The following is a list of monarchs during the history of Bavaria. Bavaria was ruled by several dukes and kings, partitioned and reunited, under several dynasties. Since 1918, Bavaria has been under a republican form of government, and from 1949, Bavaria has been a democratic state in the Federal Republic of Germany.
Around 548 the kings of the Franks placed the border region of Bavaria under the administration of a duke—possibly Frankish or possibly chosen from amongst the local leading families—who was supposed to act as a regional governor for the Frankish king. The first duke we know of, and likely the first, was Gariwald, or Garibald I, a member of the powerful Agilolfing family. This was the beginning of a series of Agilolfing dukes that was to last until 788.
The kings (later emperors) of the Franks now assumed complete control, placing Bavaria under the rule of non-hereditary governors and civil servants. They were not dukes but rather kings of Bavaria. Emperor Louis the Pious divided control of the Empire among his sons, and the divisions became permanent in the decades following his death in 840. The Frankish rulers controlled Bavaria as part of their possessions.
Ruled by an array of dukes from an array of rivaling houses, individually appointed to office.
Luitpold, founder of the Luitpolding dynasty, was not a duke of Bavaria but a margrave of Carinthia under the rule of Louis the Child. Frankish power had waned in the region due to Hungarian attacks, allowing the local rulers greater independence. Luitpold's son, Arnulf, claimed the title of duke (implying full autonomy) in 911 and was recognized as such by King Henry the Fowler of Germany in 920.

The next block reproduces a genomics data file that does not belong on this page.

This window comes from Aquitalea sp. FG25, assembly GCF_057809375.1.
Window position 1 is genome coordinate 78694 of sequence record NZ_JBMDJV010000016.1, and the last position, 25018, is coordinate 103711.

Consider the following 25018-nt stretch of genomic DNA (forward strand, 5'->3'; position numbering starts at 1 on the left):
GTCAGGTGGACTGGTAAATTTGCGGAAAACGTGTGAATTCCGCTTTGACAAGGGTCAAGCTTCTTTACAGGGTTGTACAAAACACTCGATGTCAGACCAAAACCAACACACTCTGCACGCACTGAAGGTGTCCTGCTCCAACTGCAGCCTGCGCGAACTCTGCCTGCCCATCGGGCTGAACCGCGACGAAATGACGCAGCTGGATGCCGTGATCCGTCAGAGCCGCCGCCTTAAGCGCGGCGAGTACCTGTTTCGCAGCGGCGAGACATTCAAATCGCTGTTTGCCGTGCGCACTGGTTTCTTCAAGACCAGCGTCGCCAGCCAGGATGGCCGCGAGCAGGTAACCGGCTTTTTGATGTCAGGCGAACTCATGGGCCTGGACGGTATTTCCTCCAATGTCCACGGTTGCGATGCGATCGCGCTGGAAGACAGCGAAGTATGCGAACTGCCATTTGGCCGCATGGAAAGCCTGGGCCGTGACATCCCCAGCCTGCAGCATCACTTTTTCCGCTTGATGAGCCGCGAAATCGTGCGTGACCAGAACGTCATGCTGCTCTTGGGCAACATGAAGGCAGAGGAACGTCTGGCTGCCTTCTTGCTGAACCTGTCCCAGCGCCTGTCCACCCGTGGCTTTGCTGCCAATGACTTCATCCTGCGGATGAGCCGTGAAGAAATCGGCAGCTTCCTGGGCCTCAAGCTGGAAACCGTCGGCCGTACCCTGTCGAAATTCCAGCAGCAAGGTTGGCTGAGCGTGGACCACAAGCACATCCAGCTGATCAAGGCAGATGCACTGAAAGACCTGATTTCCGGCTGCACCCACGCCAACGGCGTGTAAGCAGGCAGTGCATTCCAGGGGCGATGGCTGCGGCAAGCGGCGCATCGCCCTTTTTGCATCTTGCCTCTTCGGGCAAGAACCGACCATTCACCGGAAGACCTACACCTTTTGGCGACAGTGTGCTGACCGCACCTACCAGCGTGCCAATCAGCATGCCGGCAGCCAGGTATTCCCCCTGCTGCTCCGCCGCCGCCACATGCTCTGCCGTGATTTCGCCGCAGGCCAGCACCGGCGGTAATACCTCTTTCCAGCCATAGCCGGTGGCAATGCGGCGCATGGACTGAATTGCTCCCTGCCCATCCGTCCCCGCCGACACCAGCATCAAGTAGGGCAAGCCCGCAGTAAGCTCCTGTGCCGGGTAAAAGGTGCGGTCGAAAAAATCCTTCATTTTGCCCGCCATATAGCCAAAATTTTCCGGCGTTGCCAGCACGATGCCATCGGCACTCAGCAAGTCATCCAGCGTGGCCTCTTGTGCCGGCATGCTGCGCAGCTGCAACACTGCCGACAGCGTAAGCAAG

From 947 until the 11th century, the kings of Germany repeatedly transferred Bavaria into different hands (including their own), never allowing any one family to establish itself. Bavaria was ruled by a series of short-lasting, mostly unrelated dynasties.
In 1070, Emperor Henry IV deposed Duke Otto, granting the duchy instead to Welf I, a member of the Italo-Bavarian family of Este. Welf I subsequently quarreled with King Henry and was deprived of his duchy for nineteen years, during which it was directly administered by the German crown. Welf I recovered the duchy in 1096, and was succeeded by his sons Welf II and Henry IX—the latter was succeeded by his son Henry X, who also became Duke of Saxony.
In 1180, Henry XII the Lion and Frederick I, Holy Roman Emperor, fell out. The emperor consequently dispossessed the duke and gave his territory to Otto I Wittelsbach, Duke of Bavaria of the House of Wittelsbach. From now on, Bavaria remained in the possession of various branches of the family for 738 years until the end of the First World War.
In 1253, on Otto II's death, Bavaria was divided between his sons. Henry became Duke of Lower Bavaria and Louis of Upper Bavaria. From this point until the beginning of the 16th century, the territories were frequently divided between brothers, making the dukes difficult to list.
In Lower Bavaria, Henry XIII was succeeded by his three sons, Otto III, Louis III, and Stephen I ruling jointly. Otto III's successor in the joint dukedom was his son Henry XV. Stephen's successors were his sons Otto IV and Henry XIV. Henry XIV's son was John I.